Tuesday, May 12, 2015

My husband is much better, and will probably be released into the world today or tomorrow. Alexander and Ketki both turned up yesterday. We saw a (12-year-old) dr who said there was no more medical reason for holding on to him – lungs are as clear as they're going to be, oxygen saturation good. We saw a physiotherapist who was also pleased with him.

I remain confused as to what sort of assessment of our living arrangements will be carried out, if any. One thing we certainly achieved yesterday was to tell the nursing staff to start letting him inject his own insulin. That worries me quite a bit, wondering whether he can still manage it, and is not an issue which can be postponed for even a day.

So we shall see. They can't turn him out until I get there with his trousers.

Moorecat, bless you for yesterday's comment. Yes, I used to knit in the morning, at least during that half-hour after taking the osteoporosis pill (now stopped). One had to take it first thing, eat nothing, remain upright. Lots of people do useful things like ironing or having a shower. I used to knit. And yesterday I did again, and very welcome it was. I'm halfway through the next big stripe on the Tokyo Shawl.

It's supposed to be mindless knitting, but I continue not to find it so. The pattern is very simple: k20, k2tog, k48, yo. Repeat. But alternate stripes are reversed, and I continue to find the switching difficult. There are divagations in what should be the elegant curved lines of eyelets, and a blip or two among the easier decreases. Nothing to worry about, but I am irritated at myself.


Many thanks for comments. We have always had a female cat, and tend to believe that allowing her a couple of litters before being spayed leaves her sharper-witted in middle life. Also it's fun to have a drawer-ful of kittens. But that may be over-ambitious in old age, and the question of who is to father the kittens when we don't plan to let her out is indeed a serious one.

Getting two cats is not a bad idea.

Roman Catholicism and a love of cats were the two points of compatibility my husband and I had established before marriage in 1957 and pretty well remain the only two, 58 years later.


  1. The shelters down here always seem to want foster homes for unwed teenaged rescue cats and their litters. It would certainly solve the problem of finding a father...I believe they help with rehominng the kittens once old enough, too.

  2. We currently have three female cats ( and two males). All three of the female cats were spayed as kittens. The older one, now almost 14, has always been a social intelligent talkative cat. The two younger ones were litter mates and are totally different. One is clingy and although intelligent doesn't show it very often. The other is a very sharp cat; opening doors on her own, checking the house for mice and hunting outside when the weather permits ( we live in a suburban area and it's dangerous for her but not as much as the city.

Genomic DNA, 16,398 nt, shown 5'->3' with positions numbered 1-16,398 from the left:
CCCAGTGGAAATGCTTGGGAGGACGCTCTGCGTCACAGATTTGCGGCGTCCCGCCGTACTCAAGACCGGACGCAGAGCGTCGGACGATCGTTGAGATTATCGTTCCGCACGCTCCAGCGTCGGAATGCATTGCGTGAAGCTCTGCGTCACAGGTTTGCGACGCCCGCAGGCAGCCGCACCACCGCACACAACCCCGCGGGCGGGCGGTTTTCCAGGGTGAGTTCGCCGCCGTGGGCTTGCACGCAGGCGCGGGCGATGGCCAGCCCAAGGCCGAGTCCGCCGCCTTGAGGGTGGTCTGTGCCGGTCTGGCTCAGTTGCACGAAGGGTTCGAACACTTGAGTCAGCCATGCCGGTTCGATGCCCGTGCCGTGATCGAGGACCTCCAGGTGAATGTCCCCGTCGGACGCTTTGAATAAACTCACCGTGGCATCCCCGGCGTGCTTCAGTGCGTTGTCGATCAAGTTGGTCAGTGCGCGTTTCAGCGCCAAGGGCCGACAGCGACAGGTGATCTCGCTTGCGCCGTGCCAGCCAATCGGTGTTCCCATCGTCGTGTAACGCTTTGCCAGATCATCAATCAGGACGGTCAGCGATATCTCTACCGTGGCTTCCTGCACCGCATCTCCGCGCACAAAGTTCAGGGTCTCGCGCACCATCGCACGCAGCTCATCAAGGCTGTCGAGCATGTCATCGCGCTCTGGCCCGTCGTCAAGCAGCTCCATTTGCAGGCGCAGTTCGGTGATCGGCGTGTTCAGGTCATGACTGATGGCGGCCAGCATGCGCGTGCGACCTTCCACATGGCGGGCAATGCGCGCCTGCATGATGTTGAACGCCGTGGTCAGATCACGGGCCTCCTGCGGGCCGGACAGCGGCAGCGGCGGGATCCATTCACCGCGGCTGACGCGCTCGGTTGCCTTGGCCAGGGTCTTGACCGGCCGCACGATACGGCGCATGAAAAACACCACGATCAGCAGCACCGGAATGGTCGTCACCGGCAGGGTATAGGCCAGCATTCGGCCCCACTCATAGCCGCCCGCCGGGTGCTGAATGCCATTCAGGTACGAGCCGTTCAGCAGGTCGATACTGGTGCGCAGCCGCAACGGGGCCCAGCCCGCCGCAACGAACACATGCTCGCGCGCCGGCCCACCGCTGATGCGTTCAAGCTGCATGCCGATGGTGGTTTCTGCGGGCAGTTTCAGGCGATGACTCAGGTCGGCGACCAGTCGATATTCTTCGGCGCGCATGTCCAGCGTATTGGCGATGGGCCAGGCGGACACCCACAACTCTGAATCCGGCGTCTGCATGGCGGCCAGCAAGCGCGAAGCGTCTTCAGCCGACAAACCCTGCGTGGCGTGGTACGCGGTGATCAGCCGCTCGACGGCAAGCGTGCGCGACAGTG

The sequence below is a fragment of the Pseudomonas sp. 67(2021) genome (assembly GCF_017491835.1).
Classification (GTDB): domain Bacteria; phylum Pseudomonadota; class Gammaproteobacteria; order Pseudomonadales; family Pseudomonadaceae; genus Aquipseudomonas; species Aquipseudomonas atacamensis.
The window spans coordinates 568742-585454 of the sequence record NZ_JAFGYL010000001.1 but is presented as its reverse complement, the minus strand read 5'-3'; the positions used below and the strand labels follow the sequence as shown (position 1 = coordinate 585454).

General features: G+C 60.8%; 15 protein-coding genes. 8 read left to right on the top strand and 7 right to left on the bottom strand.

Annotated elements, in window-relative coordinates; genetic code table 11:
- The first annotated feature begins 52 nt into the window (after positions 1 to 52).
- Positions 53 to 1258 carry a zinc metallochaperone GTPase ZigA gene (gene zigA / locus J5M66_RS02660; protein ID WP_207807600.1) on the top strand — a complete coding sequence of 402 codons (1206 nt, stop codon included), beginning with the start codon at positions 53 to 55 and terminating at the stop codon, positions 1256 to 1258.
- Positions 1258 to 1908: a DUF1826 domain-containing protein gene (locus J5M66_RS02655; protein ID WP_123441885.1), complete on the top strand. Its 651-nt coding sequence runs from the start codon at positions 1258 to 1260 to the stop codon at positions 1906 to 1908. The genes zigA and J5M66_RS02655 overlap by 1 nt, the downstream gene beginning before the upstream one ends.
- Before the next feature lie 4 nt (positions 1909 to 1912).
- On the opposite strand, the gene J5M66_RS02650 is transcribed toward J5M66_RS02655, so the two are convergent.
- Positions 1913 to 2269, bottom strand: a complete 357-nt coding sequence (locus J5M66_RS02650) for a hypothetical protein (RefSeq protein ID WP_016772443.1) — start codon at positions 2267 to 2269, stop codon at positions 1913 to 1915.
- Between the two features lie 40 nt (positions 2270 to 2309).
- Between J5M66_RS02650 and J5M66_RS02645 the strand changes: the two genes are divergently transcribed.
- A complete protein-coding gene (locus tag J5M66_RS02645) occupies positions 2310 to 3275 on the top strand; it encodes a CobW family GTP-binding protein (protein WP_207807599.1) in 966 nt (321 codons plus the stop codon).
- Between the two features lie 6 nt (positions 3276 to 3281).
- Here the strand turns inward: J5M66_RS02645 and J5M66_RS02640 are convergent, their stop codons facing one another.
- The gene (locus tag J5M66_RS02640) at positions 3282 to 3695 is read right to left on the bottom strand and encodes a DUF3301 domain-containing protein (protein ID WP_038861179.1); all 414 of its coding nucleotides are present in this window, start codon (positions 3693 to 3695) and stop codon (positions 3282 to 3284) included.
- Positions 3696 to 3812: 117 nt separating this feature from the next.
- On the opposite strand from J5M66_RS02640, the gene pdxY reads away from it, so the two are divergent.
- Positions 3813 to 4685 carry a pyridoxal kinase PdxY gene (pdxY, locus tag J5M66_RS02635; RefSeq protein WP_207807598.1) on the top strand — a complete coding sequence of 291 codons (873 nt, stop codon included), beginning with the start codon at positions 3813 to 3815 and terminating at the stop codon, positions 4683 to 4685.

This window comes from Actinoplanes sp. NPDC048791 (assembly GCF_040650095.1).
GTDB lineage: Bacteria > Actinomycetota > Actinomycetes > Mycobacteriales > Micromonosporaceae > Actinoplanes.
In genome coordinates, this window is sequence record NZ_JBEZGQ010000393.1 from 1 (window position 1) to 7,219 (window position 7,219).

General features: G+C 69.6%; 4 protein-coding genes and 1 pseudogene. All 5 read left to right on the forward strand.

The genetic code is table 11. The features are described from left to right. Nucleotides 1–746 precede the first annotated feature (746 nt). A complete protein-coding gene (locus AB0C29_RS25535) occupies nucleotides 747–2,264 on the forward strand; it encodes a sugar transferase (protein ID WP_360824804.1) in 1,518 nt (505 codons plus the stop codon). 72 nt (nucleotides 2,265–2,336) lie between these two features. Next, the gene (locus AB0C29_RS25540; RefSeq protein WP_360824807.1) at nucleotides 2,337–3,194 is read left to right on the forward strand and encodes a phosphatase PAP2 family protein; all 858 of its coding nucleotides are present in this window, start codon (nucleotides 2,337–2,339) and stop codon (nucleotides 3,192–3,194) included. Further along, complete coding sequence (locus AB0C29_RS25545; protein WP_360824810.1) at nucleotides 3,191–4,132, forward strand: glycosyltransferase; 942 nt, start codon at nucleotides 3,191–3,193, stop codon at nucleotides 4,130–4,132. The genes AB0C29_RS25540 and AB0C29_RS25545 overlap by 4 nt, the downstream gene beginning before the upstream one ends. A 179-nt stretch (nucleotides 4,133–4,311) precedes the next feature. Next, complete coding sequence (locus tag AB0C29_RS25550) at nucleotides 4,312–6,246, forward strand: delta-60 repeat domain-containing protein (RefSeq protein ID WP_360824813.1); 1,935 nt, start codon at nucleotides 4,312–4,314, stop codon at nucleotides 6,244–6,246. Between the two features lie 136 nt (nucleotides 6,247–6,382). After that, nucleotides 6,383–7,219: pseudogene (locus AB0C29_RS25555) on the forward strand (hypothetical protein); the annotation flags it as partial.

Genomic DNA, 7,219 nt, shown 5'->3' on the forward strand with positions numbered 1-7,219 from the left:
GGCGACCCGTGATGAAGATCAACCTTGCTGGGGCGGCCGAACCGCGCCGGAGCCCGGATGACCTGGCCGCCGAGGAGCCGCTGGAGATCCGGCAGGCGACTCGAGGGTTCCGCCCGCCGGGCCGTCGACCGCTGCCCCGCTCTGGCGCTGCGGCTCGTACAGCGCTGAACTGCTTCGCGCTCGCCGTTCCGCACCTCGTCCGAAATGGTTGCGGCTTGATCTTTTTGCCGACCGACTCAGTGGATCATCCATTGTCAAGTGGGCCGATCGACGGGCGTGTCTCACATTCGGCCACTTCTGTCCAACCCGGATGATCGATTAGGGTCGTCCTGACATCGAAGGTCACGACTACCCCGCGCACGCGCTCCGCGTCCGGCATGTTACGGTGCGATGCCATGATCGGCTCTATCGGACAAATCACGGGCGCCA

I would suggest that it's not the litters of kittens but the personality of the animal and how well they were socialized that determines the adult behavior. I think two kittens are a great idea as they can expend some of that wild energy on each other rather than their humans.

  3. glad to hear of your husbands progress. good luck with the home coming... and resettling him back in the household.

    as for cats - i understand the appeal of kittens but put my vote for a pair of spayed kittens as companions. yes the idea of a mother with her litter is sweet but they will be a bit of work... a pair of kittens (if you can get them from the same litter even better) will adapt and be pleasant companions for yourself and each other.

  4. Jean - you have a wry sense of humour - your closing paragraph sent me into peals of laughter, Between the trousers and the cats I'll be smiling all day. Best wishes (and prayers) for your husband and your good self.

  5. Anonymous5:04 PM

    Add my welcome to the good news of your husband's progress, and do hope you can get some information about assessment of home situation. Cats: add to yesterdays comments. The world has too many unwanted kittens - I vote for spaying. Also for adopting two - I adopted two litter-mates, after they had had 8-9 weeks with their mother - that early maternal time seems, as for humans, very important. They kept each other very good company and lived to a good old indoor age - our house was on a very high-traffic downtown Toronto corner, and on the few occasions when they accidentally got out, they very sensibly hid either in the neighbour's back garden, or under our porch, until found and readmitted.
    - Beth in Ontario

  6. I say this with the greatest respect and I hope no offence is taken as I intend none.
    I am worried that I won't outlive my pets, three dogs, four cats an old bird and two goats. All very beloved to me and my biggest fear is leaving them alone in the world. Something else to think about when having kittens. All my animals are rescues and all older so hopefully, if I live till a relatively good age, they will be gone before me.

  7. Ellen1:18 PM

    I would strongly urge you to talk to your children about who will cats whould you no longer be able to do so before you decide to adopt. Adding older cats to a home which already has cats is no easy trick, and your children...while loving cats...may not want to take this on. Both my sister and I have been in the inescapable position of having to suddenly rescue cats when a family member could no longer do so, and it has not been easy to add more cats to a household where another cat ot two has reigned supreme.
    Perhaps it would be best to get your husband settled in with a routine in place before adding the chaos of kittens to the household? And keep in mind that slightly older kittens can be just as funny and playful, but just a little easier to care for.